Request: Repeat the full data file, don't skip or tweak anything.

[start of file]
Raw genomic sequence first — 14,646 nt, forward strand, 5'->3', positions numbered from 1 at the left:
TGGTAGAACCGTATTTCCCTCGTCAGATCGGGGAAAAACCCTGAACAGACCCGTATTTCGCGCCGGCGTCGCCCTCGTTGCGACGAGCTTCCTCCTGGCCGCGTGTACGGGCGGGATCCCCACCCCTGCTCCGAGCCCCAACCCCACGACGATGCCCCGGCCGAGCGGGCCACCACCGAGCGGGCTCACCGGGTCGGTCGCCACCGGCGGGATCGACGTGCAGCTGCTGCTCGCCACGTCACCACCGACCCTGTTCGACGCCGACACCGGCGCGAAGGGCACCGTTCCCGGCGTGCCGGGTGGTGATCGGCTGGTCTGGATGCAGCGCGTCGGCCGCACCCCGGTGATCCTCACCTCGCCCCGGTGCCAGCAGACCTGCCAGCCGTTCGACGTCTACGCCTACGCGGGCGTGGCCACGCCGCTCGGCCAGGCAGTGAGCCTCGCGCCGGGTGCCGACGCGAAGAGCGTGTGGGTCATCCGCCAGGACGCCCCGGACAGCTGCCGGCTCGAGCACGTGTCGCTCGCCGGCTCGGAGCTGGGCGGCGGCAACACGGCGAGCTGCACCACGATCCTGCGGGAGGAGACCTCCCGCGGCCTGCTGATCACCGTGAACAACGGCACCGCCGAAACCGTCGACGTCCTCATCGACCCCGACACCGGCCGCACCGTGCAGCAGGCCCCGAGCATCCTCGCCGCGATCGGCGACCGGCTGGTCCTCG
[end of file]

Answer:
Raw genomic sequence first — 14,646 nt, forward strand, 5'->3', positions numbered from 1 at the left:
TGGTAGAACCGTATTTCCCTCGTCAGATCGGGGAAAAACCCTGAACAGACCCGTATTTCGCGCCGGCGTCGCCCTCGTTGCGACGAGCTTCCTCCTGGCCGCGTGTACGGGCGGGATCCCCACCCCTGCTCCGAGCCCCAACCCCACGACGATGCCCCGGCCGAGCGGGCCACCACCGAGCGGGCTCACCGGGTCGGTCGCCACCGGCGGGATCGACGTGCAGCTGCTGCTCGCCACGTCACCACCGACCCTGTTCGACGCCGACACCGGCGCGAAGGGCACCGTTCCCGGCGTGCCGGGTGGTGATCGGCTGGTCTGGATGCAGCGCGTCGGCCGCACCCCGGTGATCCTCACCTCGCCCCGGTGCCAGCAGACCTGCCAGCCGTTCGACGTCTACGCCTACGCGGGCGTGGCCACGCCGCTCGGCCAGGCAGTGAGCCTCGCGCCGGGTGCCGACGCGAAGAGCGTGTGGGTCATCCGCCAGGACGCCCCGGACAGCTGCCGGCTCGAGCACGTGTCGCTCGCCGGCTCGGAGCTGGGCGGCGGCAACACGGCGAGCTGCACCACGATCCTGCGGGAGGAGACCTCCCGCGGCCTGCTGATCACCGTGAACAACGGCACCGCCGAAACCGTCGACGTCCTCATCGACCCCGACACCGGCCGCACCGTGCAGCAGGCCCCGAGCATCCTCGCCGCGATCGGCGACCGGCTGGTCCTCG